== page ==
An in-house attorney can foster collaboration and help lead your business to success

Outsourced legal advice has its place, but an in-house attorney, with in-depth knowledge of your business may be more effective in helping move your organization forward and meeting your goals.

“When attorneys are in-house, they are tapped into the organization and have their finger on the pulse of both what is happening and where the organization wants to go, allowing them to collaborate and contribute to the process,” says Rose Fini, chief legal and ethics officer at Cleveland Metroparks.

Smart Business spoke with Fini about how an in-house attorney can do much more than tell you no — instead driving your organization forward to reach new heights.

What are the benefits of an in-house attorney?

When you have an energetic and creative CEO, an attorney doing the research on new initiatives helps promote a results-oriented strategy. With someone in-house, you can move swiftly. The attorney is not a barrier to change and, in the best case, is sometimes leading that change. It’s easy to know what the law says, but a creative lawyer who is all in on the organization’s mission and is willing to do the research, can creatively find solutions within the legal framework.

Through effective collaboration, the attorney will communicate with colleagues that they are a partner in finding solutions. Too many organizations have a culture of avoiding the legal department, so it critical to build relationships so people trust you to work with them to get to a ‘yes.’ A large part is understanding whether something is legally possible and how you can make it work. An in-house legal department can be a driver of innovation, moving an organization forward — not just reacting when issues arise.

How can an in-house attorney save an organization time and money?

You don’t have to spend time and resources shoring up outside counsel on every project. Instead, you’re joined at the hip with a business partner who understands what you are trying to accomplish from the start, who is anticipating issues, tackling problems and overcoming legal issues as you go.

There are times when you do need outside counsel and can form great partnerships. However, having someone internally provides a time-saving component that allows for matters to be expedited. That provides high returns, timeliness and cost savings, as an in-house attorney is being paid oftentimes at a more modest hourly rate compared to outside counsel.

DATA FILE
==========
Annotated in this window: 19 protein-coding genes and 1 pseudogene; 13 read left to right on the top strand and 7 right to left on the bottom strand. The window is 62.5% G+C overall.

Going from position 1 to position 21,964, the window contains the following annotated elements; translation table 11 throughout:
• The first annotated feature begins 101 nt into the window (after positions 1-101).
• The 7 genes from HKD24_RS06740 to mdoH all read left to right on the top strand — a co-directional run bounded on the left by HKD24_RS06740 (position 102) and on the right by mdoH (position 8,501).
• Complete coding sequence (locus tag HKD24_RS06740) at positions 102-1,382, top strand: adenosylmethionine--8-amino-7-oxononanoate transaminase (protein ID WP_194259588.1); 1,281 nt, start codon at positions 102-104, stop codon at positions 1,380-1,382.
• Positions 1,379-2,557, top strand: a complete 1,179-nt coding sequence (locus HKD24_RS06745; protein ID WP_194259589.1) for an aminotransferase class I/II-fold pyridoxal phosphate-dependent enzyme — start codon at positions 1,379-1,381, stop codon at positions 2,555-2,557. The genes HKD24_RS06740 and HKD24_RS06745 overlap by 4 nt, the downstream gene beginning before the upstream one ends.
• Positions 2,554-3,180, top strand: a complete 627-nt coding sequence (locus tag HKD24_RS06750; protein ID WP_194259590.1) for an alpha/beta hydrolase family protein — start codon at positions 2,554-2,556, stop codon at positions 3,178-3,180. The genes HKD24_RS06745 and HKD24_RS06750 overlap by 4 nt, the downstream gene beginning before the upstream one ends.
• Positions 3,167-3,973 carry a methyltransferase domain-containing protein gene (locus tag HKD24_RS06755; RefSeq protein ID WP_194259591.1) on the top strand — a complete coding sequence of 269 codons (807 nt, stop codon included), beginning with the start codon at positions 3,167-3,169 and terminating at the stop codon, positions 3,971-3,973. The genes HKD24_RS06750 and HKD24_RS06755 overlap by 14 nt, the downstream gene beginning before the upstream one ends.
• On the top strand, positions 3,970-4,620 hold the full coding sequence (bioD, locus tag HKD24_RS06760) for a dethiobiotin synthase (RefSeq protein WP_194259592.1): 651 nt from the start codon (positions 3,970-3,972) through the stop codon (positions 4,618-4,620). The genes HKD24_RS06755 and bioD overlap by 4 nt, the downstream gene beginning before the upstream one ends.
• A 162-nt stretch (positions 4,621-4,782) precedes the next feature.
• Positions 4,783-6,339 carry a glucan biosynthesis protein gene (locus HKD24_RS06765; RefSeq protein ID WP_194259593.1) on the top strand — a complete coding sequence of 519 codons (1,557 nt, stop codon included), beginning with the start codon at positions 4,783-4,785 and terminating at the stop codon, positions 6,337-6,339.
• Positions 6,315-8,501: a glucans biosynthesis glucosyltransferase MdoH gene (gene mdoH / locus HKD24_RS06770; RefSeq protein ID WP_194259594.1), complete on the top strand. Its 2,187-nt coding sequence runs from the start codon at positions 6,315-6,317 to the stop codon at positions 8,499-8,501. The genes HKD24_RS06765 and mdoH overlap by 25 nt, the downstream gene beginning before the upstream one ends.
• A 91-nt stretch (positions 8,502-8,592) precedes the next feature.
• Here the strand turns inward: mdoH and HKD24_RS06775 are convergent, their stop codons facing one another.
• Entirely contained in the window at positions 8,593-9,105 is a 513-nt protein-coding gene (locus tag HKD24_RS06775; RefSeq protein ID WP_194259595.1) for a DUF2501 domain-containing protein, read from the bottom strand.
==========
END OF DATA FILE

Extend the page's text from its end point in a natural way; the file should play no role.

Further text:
How can an ethics management plan benefit from having an in-house attorney?

Having someone in-house allows the organization to be proactive in its legal approach to ethics. For public entities, Ohio law spells out an ethics roadmap organizations must follow. In-house counsel can work with colleagues and clients proactively to make sure they stay within the ethics guardrails.

Counsel can evaluate potential conflicts of interest that employees or board members may have with respect to contracts and ensure they don’t make incorrect decisions. It allows you to create a management plan that has been reviewed to ensure it doesn’t include any ethics landmines, staying ahead of the curve and on the right path.

The role of an in-house attorney is ongoing, educating employees on integrity and core values, onboarding new employees by teaching ethics up front and creating an ethics ethos, a culture to ensure everyone is on the right path.

The key is open communication. If someone is not sure what to do, all employees should know they have complete access to in-house counsel.

It’s about collaboration and working together to get things done. The best impact an in-house attorney can have is to help an organization problem-solve, and offer solutions and opportunities for innovation that help it thrive. ●

INSIGHTS Ethics is brought to you by Cleveland Metroparks

Rose Fini

Chief legal and ethics officer


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